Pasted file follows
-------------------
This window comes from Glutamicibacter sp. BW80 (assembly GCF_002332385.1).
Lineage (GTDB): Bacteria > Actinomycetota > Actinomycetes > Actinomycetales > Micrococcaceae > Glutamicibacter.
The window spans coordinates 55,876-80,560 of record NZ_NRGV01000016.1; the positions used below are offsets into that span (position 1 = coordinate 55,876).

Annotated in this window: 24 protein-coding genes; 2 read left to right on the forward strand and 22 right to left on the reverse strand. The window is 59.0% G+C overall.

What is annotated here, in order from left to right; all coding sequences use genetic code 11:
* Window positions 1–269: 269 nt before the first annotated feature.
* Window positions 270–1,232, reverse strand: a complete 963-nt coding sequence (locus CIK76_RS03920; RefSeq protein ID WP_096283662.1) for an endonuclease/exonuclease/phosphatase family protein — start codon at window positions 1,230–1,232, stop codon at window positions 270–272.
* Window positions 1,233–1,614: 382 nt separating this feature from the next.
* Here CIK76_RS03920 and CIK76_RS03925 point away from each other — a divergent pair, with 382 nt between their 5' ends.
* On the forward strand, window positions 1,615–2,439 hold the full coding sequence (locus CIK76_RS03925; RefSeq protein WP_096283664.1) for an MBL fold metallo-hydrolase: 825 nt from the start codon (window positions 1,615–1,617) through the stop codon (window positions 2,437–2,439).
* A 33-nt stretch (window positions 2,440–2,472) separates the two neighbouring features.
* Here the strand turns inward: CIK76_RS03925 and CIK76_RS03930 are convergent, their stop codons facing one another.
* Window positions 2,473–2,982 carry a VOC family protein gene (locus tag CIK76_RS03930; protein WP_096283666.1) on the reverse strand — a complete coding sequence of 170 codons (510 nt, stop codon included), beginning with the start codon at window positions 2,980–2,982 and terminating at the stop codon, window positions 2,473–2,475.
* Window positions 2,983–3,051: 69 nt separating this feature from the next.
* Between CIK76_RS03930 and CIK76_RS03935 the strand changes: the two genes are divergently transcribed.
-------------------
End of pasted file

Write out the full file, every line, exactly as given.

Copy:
This window comes from Glutamicibacter sp. BW80 (assembly GCF_002332385.1).
Lineage (GTDB): Bacteria > Actinomycetota > Actinomycetes > Actinomycetales > Micrococcaceae > Glutamicibacter.
The window spans coordinates 55,876-80,560 of record NZ_NRGV01000016.1; the positions used below are offsets into that span (position 1 = coordinate 55,876).

Annotated in this window: 24 protein-coding genes; 2 read left to right on the forward strand and 22 right to left on the reverse strand. The window is 59.0% G+C overall.

What is annotated here, in order from left to right; all coding sequences use genetic code 11:
* Window positions 1–269: 269 nt before the first annotated feature.
* Window positions 270–1,232, reverse strand: a complete 963-nt coding sequence (locus CIK76_RS03920; RefSeq protein ID WP_096283662.1) for an endonuclease/exonuclease/phosphatase family protein — start codon at window positions 1,230–1,232, stop codon at window positions 270–272.
* Window positions 1,233–1,614: 382 nt separating this feature from the next.
* Here CIK76_RS03920 and CIK76_RS03925 point away from each other — a divergent pair, with 382 nt between their 5' ends.
* On the forward strand, window positions 1,615–2,439 hold the full coding sequence (locus CIK76_RS03925; RefSeq protein WP_096283664.1) for an MBL fold metallo-hydrolase: 825 nt from the start codon (window positions 1,615–1,617) through the stop codon (window positions 2,437–2,439).
* A 33-nt stretch (window positions 2,440–2,472) separates the two neighbouring features.
* Here the strand turns inward: CIK76_RS03925 and CIK76_RS03930 are convergent, their stop codons facing one another.
* Window positions 2,473–2,982 carry a VOC family protein gene (locus tag CIK76_RS03930; protein WP_096283666.1) on the reverse strand — a complete coding sequence of 170 codons (510 nt, stop codon included), beginning with the start codon at window positions 2,980–2,982 and terminating at the stop codon, window positions 2,473–2,475.
* Window positions 2,983–3,051: 69 nt separating this feature from the next.
* Between CIK76_RS03930 and CIK76_RS03935 the strand changes: the two genes are divergently transcribed.